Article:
who are having trouble with their food, but I don't know if it would help
with a dog.
Judy F

"darrell graham" wrote in message
om...
I am hoping someone out there has an idea that can help my poor dog.
Six months ago, she got out of the yard and was hit by a car. Her hip
was shattered in three places. It took us a day to realize what had
happened and the seriousness of her injury. It was Sunday and she had
a cut on her foot and we thought that was why she wasn't using that
leg. She stayed in bed that day, but we fed her and she seemed OK. The
next morning, we took her to the vet. He was able to put her hip back
together with surgery. She lost most of the muscle in that leg and
thigh, and there was a lot of bruising. After the surgery she perked
up quite a bit and seemed much happier. It must have really hurt.
This isn't the problem. The problem is that immediately after getting
her home from the surgery, she started vomiting. Any food we give her
she throws up. After much experimentation we found that a mixture of
meat, starch and vegetables pureed to a creamy consistency, and then
heavily watered down is all she can eat. At the vets recommendation,
we feed her on an elevated surface, which also seems to help. The vet
says he thinks it is some kind of nerve damage that is preventing her
from swallowing correctly. I cannot spell the words he used. After our
last visit he seems to have lost interest in this case since the dog
isn't in immediate danger. Essentially he said that the series of
muscle contractions in her esophagus that cause swallowing is getting
interrupted at some point. I find that I don't agree with this
analysis because her vomiting doesn't seem to follow that pattern, and
the injury was to her hip, nowhere near the digestive system or spine.
Her food is really sticky once you add enough starch (rice, barley
etc). It seems that would be harder to swallow. Also, she doesn't
always throw up right away. Sometimes she seems fine for 5-10 minutes
and then she suddenly throws up. Also, sometimes just thinking about
eating can make her throw up about a half cup of slime. It seems
almost like mucus. No blood. We had a Barium x-ray and could see no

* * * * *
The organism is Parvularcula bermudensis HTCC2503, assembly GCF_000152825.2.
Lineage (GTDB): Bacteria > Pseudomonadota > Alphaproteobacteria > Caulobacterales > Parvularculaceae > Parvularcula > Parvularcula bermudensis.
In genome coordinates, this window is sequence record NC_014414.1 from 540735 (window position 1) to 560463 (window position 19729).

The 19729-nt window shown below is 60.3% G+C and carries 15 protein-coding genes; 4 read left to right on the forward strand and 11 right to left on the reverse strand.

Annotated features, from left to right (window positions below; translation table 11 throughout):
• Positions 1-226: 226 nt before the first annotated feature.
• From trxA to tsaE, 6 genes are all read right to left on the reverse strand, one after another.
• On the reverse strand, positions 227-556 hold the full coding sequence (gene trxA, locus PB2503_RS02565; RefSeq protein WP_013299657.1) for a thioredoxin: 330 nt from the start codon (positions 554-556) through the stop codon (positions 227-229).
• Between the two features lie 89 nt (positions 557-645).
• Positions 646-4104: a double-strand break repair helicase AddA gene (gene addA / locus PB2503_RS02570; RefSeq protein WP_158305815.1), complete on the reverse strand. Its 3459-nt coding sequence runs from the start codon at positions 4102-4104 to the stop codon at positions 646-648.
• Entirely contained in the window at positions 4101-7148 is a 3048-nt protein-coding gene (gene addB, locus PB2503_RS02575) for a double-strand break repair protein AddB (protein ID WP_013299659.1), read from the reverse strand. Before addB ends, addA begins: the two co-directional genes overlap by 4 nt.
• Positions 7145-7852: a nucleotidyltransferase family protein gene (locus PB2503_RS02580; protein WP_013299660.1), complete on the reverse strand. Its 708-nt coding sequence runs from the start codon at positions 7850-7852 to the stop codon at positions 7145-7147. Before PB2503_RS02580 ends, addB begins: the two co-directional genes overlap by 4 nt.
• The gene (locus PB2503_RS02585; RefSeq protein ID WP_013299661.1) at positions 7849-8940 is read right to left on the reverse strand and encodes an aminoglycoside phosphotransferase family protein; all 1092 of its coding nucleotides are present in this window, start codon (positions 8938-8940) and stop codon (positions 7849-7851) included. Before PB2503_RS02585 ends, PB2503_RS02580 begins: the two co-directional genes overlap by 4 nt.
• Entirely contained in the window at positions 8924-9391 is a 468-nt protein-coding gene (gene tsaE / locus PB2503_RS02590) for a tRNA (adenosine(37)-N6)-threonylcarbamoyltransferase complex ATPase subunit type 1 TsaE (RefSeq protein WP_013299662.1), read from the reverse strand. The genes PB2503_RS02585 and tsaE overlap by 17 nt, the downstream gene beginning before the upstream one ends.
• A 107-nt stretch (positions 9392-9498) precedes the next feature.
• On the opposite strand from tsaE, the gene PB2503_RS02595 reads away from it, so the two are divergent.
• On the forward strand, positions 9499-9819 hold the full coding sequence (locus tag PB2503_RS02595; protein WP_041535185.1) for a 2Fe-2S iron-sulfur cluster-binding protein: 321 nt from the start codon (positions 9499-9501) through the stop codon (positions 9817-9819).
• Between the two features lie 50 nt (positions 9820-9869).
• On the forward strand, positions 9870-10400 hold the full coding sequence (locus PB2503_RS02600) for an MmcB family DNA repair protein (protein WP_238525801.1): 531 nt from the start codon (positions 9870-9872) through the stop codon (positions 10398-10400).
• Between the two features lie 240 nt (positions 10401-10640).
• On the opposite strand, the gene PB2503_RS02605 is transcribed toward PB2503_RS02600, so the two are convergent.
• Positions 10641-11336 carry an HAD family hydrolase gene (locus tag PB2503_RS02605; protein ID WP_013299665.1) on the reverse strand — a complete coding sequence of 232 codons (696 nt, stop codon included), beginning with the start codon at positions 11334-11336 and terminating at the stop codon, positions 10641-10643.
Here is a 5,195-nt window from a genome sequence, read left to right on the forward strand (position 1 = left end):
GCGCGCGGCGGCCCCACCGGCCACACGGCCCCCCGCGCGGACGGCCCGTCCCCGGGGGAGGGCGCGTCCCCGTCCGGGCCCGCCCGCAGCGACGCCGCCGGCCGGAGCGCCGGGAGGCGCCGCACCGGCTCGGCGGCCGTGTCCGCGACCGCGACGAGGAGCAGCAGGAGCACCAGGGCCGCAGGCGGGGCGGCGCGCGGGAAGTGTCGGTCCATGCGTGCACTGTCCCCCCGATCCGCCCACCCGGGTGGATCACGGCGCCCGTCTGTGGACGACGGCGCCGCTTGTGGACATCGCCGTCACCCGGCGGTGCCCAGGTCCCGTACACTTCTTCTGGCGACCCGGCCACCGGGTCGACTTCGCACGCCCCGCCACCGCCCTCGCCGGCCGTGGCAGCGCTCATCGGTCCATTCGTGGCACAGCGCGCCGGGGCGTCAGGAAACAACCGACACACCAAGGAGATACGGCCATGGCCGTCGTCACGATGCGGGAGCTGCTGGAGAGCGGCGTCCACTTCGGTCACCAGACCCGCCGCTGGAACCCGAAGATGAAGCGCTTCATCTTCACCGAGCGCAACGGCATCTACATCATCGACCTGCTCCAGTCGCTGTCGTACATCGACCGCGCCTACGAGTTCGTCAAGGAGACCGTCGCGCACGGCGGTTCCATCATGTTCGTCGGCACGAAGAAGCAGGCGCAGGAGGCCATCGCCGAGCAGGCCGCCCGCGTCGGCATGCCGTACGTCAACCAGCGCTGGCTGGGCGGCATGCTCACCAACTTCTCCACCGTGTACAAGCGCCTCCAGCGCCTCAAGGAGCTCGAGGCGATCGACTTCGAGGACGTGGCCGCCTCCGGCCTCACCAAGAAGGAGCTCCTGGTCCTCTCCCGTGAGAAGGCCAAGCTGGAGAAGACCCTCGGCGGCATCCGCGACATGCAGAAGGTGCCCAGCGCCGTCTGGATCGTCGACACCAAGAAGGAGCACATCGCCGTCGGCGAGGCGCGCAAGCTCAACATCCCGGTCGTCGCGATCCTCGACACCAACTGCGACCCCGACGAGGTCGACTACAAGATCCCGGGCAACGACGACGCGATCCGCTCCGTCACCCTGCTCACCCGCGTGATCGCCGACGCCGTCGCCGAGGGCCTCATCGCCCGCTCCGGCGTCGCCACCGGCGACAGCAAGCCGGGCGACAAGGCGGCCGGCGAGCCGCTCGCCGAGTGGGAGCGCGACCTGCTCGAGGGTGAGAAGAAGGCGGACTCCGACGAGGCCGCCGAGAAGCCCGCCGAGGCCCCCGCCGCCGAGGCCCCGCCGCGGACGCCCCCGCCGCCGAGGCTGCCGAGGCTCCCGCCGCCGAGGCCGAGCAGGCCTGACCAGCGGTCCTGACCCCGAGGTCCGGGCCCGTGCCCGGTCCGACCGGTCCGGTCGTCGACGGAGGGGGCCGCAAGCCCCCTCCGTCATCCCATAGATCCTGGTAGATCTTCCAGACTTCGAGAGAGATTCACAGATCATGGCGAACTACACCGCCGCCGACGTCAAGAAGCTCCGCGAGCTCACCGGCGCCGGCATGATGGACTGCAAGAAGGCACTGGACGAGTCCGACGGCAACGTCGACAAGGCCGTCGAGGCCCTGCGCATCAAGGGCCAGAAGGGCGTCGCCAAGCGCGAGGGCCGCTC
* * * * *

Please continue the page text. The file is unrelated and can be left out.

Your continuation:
obstructions, and the vet recommended we seek alternative treatment.
We found a licensed Veterinarian in our area who is also a doggy
acupuncturist and Homeopathic doctor. For the past 4 months Kira (the
dog) has been getting weekly acupuncture treatments, Homeopathic herbs
and a specially designed eastern "anti-vomit" diet. This has helped a
little. We can control her vomiting only with the very strict diet and
careful timing. She sometimes goes days without vomiting, but she will
sit there and convulse after eating, she is just now finally able
(with tremendous effort)to hold it down. She is obviously fighting it
with every ounce of her being, sometimes she wins. This new
veterinarian is trying to tell me this was a pre-existing condition
and that it was just made worse by the accident. I just can't accept
that. She never in her life had a problem until she was hit by a car.
Seems like they are connected to me. She was 85 lbs, and now she is
55. We feed her 2 cups of food 4 times a day and she is barely holding
on. Her body isn't absorbing it even when she keeps it down. I am not
sure she is going to make it. Any advice would be appreciated
immensely.



  #6  
Old December 20th 03, 02:47 PM
Iain & Deb
external usenet poster
 
Posts: n/a
Default

I can only suggest that you get the xrays and take them to another vet.
Maybe something was missed. It really sounds like Kira is going
downhill, unless she was extremely overweight before the accident.
Hopefully another vet can find some answers.

Good luck,
Deb
  #7  
Old December 20th 03, 02:47 PM
Iain & Deb
external usenet poster
 
Posts: n/a
Default

I can only suggest that you get the xrays and take them to another vet.
Maybe something was missed. It really sounds like Kira is going
downhill, unless she was extremely overweight before the accident.
Hopefully another vet can find some answers.

Good luck,
Deb